Topic: The Internet and the World Wide Web
Designing websites is different from traditional media such as print and television. In spite of the usability guidelines being fairly well known, some of the common mistakes recur even on popular sites. Designers need to be careful and follow these guidelines to improve a website's interface. Web-usability guru Jakob Nielsen speaks with Larry Magid about designing websites that capture and sustain the user's attention. [Larry's World audio from IT Conversations.]
The time is right to explore your own Internet TV or radio station. Get ready to reach out to the world through podcasting and video blogging. Listen to Lisa Williams and Ryanne Hodson discussing "Get Your Word Out: Audio/Video-casting" at the BlogHer 2005 conference. [BlogHer 2005 audio from IT Conversations]
It may have his first name in its title, but the service founded by Craig Newmark is more the result of its community of posters and readers than it is of those who run it. Now in the wake of Hurricane Katrina, that community has found ways to utilize this amazing resource to help the victims. Craig's List is now one of the best ways for people in the Gulf Coast region to find places to stay and ways to get there. The site is also helping displaced and relocated people locate one another. [Larry's World audio from IT Conversations.]
As blogging becomes a more popular and important publishing medium, many bloggers disagree on some fundamental aspects of its very nature. In this discussion from BlogHer, women bloggers question whether they need to compete with male bloggers on the men's terms, or if their goals and needs are fundamentally different. In a discussion that will resonate with any blogger who isn't a household name, Charlene Li and Halley Suitt spark a debate about how women bloggers define and achieve success. [BlogHer 2005 audio from IT Conversations]
Who owns the internet? This may seem like a meaningless question; of course the internet isn't "owned" by anyone. But without some knowledge of the arrangements under which packets are moved from one network to another, the foundations of the global infrastructure remain hidden and consumers have no way of knowing the commercial factors that frame the accessibility of bandwidth. This is one of many policy questions discussed in the Policy Workshop Panel from Supernova 2005. [Supernova 2005 Audio from IT Conversations]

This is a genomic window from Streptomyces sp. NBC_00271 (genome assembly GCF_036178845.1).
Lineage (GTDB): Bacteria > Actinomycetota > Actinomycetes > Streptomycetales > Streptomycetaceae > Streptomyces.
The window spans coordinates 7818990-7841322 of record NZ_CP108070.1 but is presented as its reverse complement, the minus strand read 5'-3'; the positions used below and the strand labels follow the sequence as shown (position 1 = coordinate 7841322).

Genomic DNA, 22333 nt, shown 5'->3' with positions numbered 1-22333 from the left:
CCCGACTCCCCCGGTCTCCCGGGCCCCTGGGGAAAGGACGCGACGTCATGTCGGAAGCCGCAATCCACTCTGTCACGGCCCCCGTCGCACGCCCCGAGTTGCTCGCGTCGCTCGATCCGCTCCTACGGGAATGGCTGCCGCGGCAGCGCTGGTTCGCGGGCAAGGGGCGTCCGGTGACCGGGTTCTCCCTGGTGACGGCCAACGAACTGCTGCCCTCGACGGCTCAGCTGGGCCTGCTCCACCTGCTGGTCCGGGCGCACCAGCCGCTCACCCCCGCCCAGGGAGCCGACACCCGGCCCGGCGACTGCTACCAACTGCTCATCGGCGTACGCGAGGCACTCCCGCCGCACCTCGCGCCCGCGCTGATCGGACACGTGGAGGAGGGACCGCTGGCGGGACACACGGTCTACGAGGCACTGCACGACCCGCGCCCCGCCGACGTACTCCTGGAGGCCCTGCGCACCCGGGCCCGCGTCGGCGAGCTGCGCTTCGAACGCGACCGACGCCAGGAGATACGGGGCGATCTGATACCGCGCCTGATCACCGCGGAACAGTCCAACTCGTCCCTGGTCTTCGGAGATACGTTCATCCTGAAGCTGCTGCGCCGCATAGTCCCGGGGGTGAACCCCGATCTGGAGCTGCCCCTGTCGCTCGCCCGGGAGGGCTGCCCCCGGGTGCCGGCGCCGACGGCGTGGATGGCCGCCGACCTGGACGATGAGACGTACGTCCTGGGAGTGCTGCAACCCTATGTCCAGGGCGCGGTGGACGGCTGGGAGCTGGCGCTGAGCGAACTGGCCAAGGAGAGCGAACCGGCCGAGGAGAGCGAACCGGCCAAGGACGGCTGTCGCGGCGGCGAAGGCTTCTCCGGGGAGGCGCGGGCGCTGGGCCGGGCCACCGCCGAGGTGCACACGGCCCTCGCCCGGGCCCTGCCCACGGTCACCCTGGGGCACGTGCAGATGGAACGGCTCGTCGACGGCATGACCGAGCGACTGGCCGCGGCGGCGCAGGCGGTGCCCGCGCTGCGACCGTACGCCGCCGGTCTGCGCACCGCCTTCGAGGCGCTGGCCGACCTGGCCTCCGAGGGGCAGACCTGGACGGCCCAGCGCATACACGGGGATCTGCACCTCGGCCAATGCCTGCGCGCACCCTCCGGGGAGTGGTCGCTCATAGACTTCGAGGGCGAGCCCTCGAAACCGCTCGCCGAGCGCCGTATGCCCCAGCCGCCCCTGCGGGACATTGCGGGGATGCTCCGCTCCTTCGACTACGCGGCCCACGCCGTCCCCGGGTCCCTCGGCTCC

Tim O'Reilly and Nathan Torkington speak about cool things happening in tech world. Commoditisation
of software and selling software as a service is changing the tech industry. They speak about products that threaten to
change the way the web works and influence the everyday lives of ordinary people.
[O'Reilly Open Source Convention audio from IT Conversations]
Now ten years old, and with 975,000 independent vendors, Amazon.com is one of the classic long-tail online companies. Its new CTO, Werner Vogels, talks openly with Halley Suitt about the company, their policies for making data available to others (while protecting customers' privacy, and the state of search engines. Werner says that search is still in its infancy, but it's like dancing bears: the novelty alone makes it look pretty good.
Internally, Amazon.com is "organized chaos," deploying small teams to implement new systems. Externally, they've learned valuable lessons from the knowledge of their customers'reviews to build out a large-scale network
of shared intelligence. [Memory Lane with Halley Suitt audio from IT Conversations]
Some bloggers bare all on their weblogs. What are the costs and benefits of getting naked before the whole world and how do bloggers balance their responsibilities to their readers and their families? A panel of women bloggers discuss these issues in this Q & A session.
[BlogHer Conference audio from IT Conversations]
In this second part of an evening with John Markoff at the SDForum Distinguished Speaker Series, Bill Duvall, Lee Felsenstein, Dennis Allison and Larry Tessler follow-up with John and explore the beginnings of the PC revolution.
Robert Scoble is a Microsoft technical evangelist, but is most know as the world famous "Scobleizer" blogger. He discusses his early days of blogging and how his blogging at Microsoft was often risky. He also explains how blogging is proving to be a valuable corporate communications tool. Robert discusses other important issues such as Windows Vista, podcasting, weblog
search, opml and attention.xml. [Web Talk audio on IT Conversations]